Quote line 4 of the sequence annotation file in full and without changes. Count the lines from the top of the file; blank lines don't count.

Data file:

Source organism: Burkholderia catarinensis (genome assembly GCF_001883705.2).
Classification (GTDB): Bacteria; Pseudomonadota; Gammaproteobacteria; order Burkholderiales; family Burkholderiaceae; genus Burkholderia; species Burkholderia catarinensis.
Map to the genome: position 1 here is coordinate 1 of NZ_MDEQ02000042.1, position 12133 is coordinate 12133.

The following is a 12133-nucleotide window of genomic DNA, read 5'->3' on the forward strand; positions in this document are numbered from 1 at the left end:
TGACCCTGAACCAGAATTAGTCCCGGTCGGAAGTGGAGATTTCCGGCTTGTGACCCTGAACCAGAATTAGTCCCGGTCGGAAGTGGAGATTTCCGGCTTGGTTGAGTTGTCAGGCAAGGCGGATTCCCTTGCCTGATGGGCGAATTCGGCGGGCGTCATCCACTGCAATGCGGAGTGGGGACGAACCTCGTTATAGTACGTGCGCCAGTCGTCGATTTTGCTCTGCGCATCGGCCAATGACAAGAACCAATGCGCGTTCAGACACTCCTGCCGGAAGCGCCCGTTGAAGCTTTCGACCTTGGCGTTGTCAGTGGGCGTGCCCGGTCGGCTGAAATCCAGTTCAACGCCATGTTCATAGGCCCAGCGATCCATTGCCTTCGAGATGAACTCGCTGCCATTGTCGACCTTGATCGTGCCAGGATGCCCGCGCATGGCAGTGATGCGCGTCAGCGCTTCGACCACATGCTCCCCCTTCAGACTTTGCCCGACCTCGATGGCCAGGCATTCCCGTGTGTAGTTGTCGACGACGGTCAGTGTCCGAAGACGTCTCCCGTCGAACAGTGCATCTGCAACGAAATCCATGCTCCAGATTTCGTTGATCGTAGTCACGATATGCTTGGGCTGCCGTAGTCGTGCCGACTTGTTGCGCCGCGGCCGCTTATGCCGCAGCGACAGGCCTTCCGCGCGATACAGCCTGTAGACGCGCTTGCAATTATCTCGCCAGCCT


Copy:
The following is a 12133-nucleotide window of genomic DNA, read 5'->3' on the forward strand; positions in this document are numbered from 1 at the left end: